Irish Coffee, Hold the Whiskey: 3 Riffs on a Classic Drink

Vicky Wasik

I have a lot of guilty pleasures, but one I've been indulging often recently has been Irish coffee. It doesn't have the perfect balance of a Daiquiri, or the complexity and depth of an Old Fashioned, but it has three things I love—coffee, booze, and whipped cream—and the combination works well enough to be deeply enjoyable on a cold night after a big meal. A classic Irish coffee is made, as the name suggests, with Irish whiskey, but the simplicity of the drink makes it ripe for variation. Use the same hot coffee, but swap the whiskey for another liquor and maybe tinker with the whipped cream just for fun, and you open up a world of possibilities.

I came up with a few new combinations recently that will add a little more fun and flavor to your after-dinner drinking.

Everything Nice: Spiced-Rum Coffee With Butterscotch Whipped Cream


Spiced rum slips into a hot cup of coffee like a Jamaican bobsled team sliding down an icy track...which is to say, more smoothly than Irish whiskey. Its spiced flavor and sugarcane sweetness play off the coffee's roasted, bitter bite. On top, a heaping dollop of butterscotch whipped cream, which riffs a little bit on the rum, caramel, and dairy flavors of a classic rum raisin ice cream. To finish, a little fresh nutmeg grated on top plays up those spice notes.

My only challenge was making the butterscotch whipped cream. Thank god I work with Stella Parks, because she had an answer ready and waiting: Just whip some malted milk powder (such as Carnation, available everywhere) and dark brown sugar into the cream to simulate butterscotch's slow-cooked, sweet dairy flavor (a trick Stella uses in her quick butterscotch pudding recipe). It works like a charm, and it couldn't be easier. That whipped cream alone is so good, you'll want to put it on everything.

Just-Do-Ya: Hazelnut-Spiked Coffee With Chocolate Whipped Cream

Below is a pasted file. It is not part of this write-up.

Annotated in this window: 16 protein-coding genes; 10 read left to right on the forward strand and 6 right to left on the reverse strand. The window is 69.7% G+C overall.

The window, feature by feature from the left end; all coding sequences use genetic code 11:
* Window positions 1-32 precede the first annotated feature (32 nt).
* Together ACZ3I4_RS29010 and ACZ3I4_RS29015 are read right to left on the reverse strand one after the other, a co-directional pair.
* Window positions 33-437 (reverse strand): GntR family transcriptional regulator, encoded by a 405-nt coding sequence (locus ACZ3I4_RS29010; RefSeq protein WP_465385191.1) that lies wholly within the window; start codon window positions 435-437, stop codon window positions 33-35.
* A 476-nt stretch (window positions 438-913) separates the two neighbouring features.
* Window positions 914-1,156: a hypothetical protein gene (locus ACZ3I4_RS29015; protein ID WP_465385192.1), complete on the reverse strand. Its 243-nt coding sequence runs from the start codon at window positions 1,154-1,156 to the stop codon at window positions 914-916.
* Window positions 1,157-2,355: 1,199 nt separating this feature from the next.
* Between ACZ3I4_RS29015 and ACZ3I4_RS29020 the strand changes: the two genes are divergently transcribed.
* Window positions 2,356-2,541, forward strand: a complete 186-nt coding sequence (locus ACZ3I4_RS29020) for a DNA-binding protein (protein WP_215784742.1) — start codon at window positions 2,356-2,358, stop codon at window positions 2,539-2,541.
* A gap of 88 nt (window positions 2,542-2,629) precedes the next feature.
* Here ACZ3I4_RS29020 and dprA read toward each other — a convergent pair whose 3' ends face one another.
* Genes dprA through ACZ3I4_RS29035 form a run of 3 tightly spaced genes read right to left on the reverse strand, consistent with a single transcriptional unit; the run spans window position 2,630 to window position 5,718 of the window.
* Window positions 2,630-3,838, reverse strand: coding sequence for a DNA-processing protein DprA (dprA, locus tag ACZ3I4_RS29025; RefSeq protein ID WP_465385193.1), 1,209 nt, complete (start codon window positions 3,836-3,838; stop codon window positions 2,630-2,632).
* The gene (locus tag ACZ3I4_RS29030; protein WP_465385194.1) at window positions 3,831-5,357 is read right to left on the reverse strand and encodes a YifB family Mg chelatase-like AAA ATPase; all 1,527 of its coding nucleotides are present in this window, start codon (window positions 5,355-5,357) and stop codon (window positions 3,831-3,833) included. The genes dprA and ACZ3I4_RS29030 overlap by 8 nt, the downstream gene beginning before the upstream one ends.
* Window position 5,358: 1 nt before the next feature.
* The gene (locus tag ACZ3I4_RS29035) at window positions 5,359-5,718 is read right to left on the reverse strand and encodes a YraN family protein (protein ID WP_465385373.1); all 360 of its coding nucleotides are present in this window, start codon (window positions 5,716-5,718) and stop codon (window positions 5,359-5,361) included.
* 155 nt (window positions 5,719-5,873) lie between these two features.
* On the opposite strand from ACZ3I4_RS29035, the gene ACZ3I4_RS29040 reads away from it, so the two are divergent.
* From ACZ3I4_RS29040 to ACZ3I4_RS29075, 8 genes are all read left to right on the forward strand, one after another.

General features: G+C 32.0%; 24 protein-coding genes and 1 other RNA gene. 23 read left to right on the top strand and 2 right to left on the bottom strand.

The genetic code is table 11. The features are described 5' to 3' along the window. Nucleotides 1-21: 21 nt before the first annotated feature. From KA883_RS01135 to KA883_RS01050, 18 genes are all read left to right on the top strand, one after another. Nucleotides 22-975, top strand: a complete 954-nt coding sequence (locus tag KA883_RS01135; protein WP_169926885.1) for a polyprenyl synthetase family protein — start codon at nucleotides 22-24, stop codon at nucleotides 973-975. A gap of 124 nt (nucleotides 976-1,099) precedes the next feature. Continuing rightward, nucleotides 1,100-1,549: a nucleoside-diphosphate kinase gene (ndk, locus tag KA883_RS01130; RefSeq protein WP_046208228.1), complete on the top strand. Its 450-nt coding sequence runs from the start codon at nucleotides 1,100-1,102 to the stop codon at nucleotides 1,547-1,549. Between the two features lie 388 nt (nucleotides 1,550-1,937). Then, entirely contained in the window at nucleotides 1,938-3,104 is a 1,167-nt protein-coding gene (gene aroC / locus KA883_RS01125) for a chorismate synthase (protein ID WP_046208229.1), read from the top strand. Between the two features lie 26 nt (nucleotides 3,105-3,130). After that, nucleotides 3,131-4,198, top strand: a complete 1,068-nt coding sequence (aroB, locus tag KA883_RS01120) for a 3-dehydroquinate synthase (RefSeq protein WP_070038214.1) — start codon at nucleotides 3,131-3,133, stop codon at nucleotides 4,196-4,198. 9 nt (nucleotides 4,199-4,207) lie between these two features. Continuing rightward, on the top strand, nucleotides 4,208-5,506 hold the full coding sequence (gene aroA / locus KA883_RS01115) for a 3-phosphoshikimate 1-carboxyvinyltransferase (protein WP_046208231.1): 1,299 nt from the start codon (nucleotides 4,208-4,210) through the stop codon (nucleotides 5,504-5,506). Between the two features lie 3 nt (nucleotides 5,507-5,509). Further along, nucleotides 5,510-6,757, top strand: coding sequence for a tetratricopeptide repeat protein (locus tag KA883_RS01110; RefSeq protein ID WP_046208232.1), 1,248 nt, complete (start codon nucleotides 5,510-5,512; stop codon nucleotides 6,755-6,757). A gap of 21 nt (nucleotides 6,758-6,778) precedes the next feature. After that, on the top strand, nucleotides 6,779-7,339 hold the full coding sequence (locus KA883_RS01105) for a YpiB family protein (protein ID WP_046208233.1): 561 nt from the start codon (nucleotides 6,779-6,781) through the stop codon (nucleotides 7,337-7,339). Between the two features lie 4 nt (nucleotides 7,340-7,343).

As every 90s-era coffee shop once knew, hazelnut and coffee are a winning combo. As every jar of Nutella reveals, hazelnut and chocolate are, too. And, as every chocolate-covered coffee bean attests, those two fermented and roasted beans are a match made in heaven. So why not put all three together? For the alcohol, that means Frangelico, a hazelnut-infused liqueur packaged in a bottle that looks a little too much like Mrs. Butterworth's syrup. For the whipped cream, it means a good dose of Dutch-process cocoa powder. Do I even need to say that it works? Of course it does! (For all you punners out there, the name of this drink is a pretty terrible play on gianduia, the real name of the Italian chocolate-and-hazelnut spread of which Nutella is just one mass-market version.)

Wake Me Up Before You Go-Go: Fernet-Spiked Coffee With Lemon Whipped Cream


I'll admit that this flavor combination is likely to find fewer fans. By no means does minty-bitter Fernet Branca have an easy-to-appreciate flavor, and its intensity gets cranked up when poured into a steaming cup of black coffee. If you are a lover of fernet, though, this one's for you.

Since I was already walking the edge of acceptability, I decided to go all in, multiplying the drink's strong medicinal kick by topping it with Stella's wonderfully perky lemon whipped cream. It's made by macerating lemon rinds with sugar to create a tangy syrup, then whipping that with cream. The result is a potent brew with loud, bright flavors that will send a jolt through your brain and your digestive tract, far more effectively than the caffeine or fernet could ever do alone.

That lemon flavor, by the way, is also a reference to the lemon peel sometimes served with a shot of espresso, despite the fact that any self-respecting Italian would sooner eat spaghetti from a can than drink a shot served that way. I don't care, though—the combination works in this drink. Not to mention the fact that whatever self-respect I had went out the window as soon as I started coming up with variations on Irish coffee.

As for the name...well, I'll let you figure it out. I'm still giggling about it.

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